The Geoscience Drill Core Research Laboratory brings together the latest innovations in drill core scanning instrumentation, including CSIRO’s unique Maia Mapper.

Australia offers safe, secure supply and opportunities to value-add

Dr Occhipinti believes Australia is well-positioned to disrupt the current global supply status quo, with United States, India and the European Union turning to Australia as a trusted global supplier, citing our history as a mining superpower, along with a political and environmentally stable environment, one that can produce minerals to high standards.

“Australia can capitalise on its geology, and our international reputation that those minerals will be sourced in an environmentally and socially responsible way, within a stable governance structure,” she says.

Beyond the dig and ship model, Dr Occhipinti said Australia was also taking action to support greater development of processing and manufacturing.

“Manufacturing initiatives are connected, because if you get manufacturing happening onshore, then you also need the raw materials to support it, which feeds back into the mining industry.”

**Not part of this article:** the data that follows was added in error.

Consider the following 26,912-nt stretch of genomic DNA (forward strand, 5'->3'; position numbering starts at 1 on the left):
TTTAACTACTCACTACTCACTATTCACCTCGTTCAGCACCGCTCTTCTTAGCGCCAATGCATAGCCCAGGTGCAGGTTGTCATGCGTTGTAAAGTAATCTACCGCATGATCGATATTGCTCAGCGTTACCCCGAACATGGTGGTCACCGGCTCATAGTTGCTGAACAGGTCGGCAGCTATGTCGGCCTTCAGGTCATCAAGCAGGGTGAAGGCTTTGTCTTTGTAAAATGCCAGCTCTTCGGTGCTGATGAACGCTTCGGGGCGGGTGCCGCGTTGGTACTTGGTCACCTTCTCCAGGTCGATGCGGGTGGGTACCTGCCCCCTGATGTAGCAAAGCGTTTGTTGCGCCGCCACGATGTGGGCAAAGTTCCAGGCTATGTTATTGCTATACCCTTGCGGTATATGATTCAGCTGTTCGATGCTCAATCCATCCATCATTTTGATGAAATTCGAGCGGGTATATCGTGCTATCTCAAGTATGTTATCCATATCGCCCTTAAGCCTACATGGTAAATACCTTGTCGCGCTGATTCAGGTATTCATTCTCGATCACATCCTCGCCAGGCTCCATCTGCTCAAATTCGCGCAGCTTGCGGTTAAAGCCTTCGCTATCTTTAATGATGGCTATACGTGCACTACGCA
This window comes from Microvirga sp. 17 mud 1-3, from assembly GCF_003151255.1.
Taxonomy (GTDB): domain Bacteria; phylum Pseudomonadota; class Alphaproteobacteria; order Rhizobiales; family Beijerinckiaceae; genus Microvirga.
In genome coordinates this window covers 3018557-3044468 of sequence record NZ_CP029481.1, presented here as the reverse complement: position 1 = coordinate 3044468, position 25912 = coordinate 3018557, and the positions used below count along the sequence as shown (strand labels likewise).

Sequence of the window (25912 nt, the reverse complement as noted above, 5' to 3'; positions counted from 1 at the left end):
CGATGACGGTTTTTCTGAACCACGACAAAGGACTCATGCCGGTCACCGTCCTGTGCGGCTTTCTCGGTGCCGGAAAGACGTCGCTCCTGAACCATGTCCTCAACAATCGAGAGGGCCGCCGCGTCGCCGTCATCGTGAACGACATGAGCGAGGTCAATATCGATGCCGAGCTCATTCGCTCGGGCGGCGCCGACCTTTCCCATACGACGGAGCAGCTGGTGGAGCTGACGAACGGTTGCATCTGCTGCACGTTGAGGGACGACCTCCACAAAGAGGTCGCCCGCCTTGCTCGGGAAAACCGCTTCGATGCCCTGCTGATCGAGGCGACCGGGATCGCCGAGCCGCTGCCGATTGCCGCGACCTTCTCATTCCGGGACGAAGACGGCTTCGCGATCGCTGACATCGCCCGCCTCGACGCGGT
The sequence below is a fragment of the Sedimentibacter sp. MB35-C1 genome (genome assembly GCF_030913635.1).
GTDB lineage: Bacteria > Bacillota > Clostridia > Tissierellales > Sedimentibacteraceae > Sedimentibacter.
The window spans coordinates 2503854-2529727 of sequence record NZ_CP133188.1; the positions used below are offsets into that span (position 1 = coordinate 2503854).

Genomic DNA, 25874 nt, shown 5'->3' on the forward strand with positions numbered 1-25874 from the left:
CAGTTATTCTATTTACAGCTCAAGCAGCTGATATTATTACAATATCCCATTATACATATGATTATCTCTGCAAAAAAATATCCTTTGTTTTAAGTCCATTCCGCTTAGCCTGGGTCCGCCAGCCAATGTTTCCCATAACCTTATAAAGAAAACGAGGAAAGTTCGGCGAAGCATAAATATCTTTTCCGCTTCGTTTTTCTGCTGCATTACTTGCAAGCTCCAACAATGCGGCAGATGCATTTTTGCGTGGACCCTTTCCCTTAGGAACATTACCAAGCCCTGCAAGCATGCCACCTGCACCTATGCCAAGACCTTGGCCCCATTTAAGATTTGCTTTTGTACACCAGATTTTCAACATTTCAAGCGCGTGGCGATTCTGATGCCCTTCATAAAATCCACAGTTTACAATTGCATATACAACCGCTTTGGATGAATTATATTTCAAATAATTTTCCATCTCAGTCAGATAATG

Dr Occhipinti says ultimately, to decarbonate and move away from coal, oil and gas to a truly green energy model, we are going to need to develop more mines.

“It is ironic, but our challenge is to ensure those mines are built in a responsible way, an environmentally safe way and to make sure they are socially accepted,” she says.

“We need to get the balance right, between the looming requirement for reliable sources of critical minerals, as well as ensuring we have checks and balances in place.

“Ultimately this will support the development of a robust and long-term industry, which will then underwrite the national security and economic prosperity of Australia.”